Remembering Keith Johnstone: Internationally Renowned Pioneer of Improvised Theatre

  • Posted on: 16 March 2023
  • By: alazja_kirk

We are deeply saddened by the loss of our beloved friend, mentor, and teacher, Keith Johnstone. As with improv companies and performers around the world, we would not be doing what we do were it not for him. Below, you will read about some of the deep impacts and shared memories with Keith. BATS Improv would like to share our condolences to the Johnstone family and all of those close to him.

Written by Rebecca Stockley 


I cannot imagine the path my life would have taken if I hadn’t met Keith Johnstone. Keith inspired my life’s work. 

Without Keith, I wouldn’t have met Paul Killam. I wouldn’t be living and working in San Francisco, and I wouldn’t have met him. Without Keith Johnstone, BATS Improv would not exist. It is in the name: The Improv format created by Keith Johnstone: Theatresports™ is the first format BATS Improv performed and it named the organization: Bay Area Theatresports™. I’m sure there would be a thriving improv scene here in San Francisco but it wouldn’t be what it is today without Keith. 

We met in 1985 in Seattle when I was part of Seattle Theatresports™. Keith visited and taught some workshops. I remember exploring dozens of exercises, games and scenes for the first time, activities that have become part of the way I teach improv, with principles that have formed my improv practice. I vividly recall playing ‘Presents’, ’Thank you’, Advancing/Not Advancing, and Status Pecking Order scenes at a little theatre school on Capitol Hill in Seattle. That same weekend, we did some scenes exploring what was later titled The Lifegame. 

When Paul and I left Seattle, and moved to San Francisco in 1989 we got to perform in a show Keith saw at the New Performance Gallery in the Mission. We presented Aussie Rules Theatresports™ during Keith’s visit. Aussie Rules Theatresports™ is a strictly timed show with 8 teams, rounds of timed scenes, and eliminations. Keith watched the show, the audience left, and then we gathered for notes. Keith's first comment was: “I’m reminded of a story of Japanese Emperor Hirohito’s 1975 visit to the United States. The emperor was taken to visit a Japanese Garden and he said: ‘I’ve never seen anything quite like it before’.” Then Keith went on to give notes on scenes, moments, and interactions with the audience including, “If you’re not making mistakes, you’re doing something wrong.”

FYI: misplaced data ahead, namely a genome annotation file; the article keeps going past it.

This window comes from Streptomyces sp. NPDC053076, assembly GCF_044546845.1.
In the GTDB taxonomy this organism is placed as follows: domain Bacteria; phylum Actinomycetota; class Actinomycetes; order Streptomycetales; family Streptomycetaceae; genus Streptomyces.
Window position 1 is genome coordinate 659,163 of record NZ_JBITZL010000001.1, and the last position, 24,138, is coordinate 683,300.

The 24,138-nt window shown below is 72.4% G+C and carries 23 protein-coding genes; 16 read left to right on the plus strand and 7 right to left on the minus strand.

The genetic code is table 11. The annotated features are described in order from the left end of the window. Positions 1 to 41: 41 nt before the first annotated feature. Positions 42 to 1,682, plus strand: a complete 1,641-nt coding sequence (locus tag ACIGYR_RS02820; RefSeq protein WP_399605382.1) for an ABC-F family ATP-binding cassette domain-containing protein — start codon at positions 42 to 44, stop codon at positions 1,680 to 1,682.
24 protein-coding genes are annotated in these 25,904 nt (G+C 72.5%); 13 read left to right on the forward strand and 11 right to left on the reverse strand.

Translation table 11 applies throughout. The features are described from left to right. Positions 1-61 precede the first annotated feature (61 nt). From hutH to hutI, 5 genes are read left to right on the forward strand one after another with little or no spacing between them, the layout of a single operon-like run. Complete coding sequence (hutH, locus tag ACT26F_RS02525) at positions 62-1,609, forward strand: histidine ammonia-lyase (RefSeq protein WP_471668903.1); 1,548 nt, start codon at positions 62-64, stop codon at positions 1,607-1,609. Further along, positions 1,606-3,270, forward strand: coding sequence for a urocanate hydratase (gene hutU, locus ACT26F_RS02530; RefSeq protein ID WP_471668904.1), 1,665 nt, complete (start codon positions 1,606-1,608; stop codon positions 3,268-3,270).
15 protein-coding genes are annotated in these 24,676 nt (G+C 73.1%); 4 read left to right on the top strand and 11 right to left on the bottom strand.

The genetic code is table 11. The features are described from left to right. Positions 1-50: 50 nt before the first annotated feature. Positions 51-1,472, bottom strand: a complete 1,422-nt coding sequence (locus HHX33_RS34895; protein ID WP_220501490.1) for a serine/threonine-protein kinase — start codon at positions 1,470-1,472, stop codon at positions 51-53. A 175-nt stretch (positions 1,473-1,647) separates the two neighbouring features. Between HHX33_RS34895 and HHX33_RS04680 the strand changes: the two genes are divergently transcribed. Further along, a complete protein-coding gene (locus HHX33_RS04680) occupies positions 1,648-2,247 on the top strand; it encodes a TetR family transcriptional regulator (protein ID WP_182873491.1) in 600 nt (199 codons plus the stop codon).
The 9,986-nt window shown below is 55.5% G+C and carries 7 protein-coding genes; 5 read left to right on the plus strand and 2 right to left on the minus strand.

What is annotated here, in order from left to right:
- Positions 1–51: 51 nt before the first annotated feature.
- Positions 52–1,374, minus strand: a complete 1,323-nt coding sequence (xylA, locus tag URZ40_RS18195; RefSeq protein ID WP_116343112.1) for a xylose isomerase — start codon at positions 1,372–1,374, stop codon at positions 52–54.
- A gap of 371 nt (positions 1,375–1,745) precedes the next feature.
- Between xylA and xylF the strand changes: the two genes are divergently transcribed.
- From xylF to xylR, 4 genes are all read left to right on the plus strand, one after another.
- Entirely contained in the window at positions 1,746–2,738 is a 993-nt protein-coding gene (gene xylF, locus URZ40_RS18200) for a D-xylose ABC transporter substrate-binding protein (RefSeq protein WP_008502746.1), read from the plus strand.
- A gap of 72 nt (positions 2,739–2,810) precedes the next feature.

BATS School of Improv hosted Keith Summer Intensive workshops for over a decade. This is a picture of Keith and me before an August 1996 workshop at the Bayfront Theater.

During Keith’s visits he would introduce us to new improv formats: Gorilla Theatre™,  Micetro™ and The Lifegame™. He taught us new activities - I still remember the first time Keith introduced Dolphin Training! 

My mind has been flooded with moments, interactions, and experiences I’ve had with Keith, and because of Keith. I’m deeply sad and deeply grateful. I am a Johnstonian. 





Written by Joshua Raoul Brody


I told Keith a joke once. [I can tell it here, but it’s a little long.] He laughed harder than I’d ever seen him laugh. I saw him again a year later and he was furious with me: he’d told the joke to the folks in Calgary and none of them got it. The only note he ever gave me: “You don’t make enough mistakes”.. said with irritation, not admiration. Keith was not a big fan of improvised musicals or live musical accompaniment; he much preferred pre-recorded cues (played, back in the day, on cartridges that were the same technology as the old 8-track tapes; later they were played digitally), and considered live music a distraction from the meat & potatoes of improvisation. I was surprised, therefore, to learn that he was a very fine musician himself.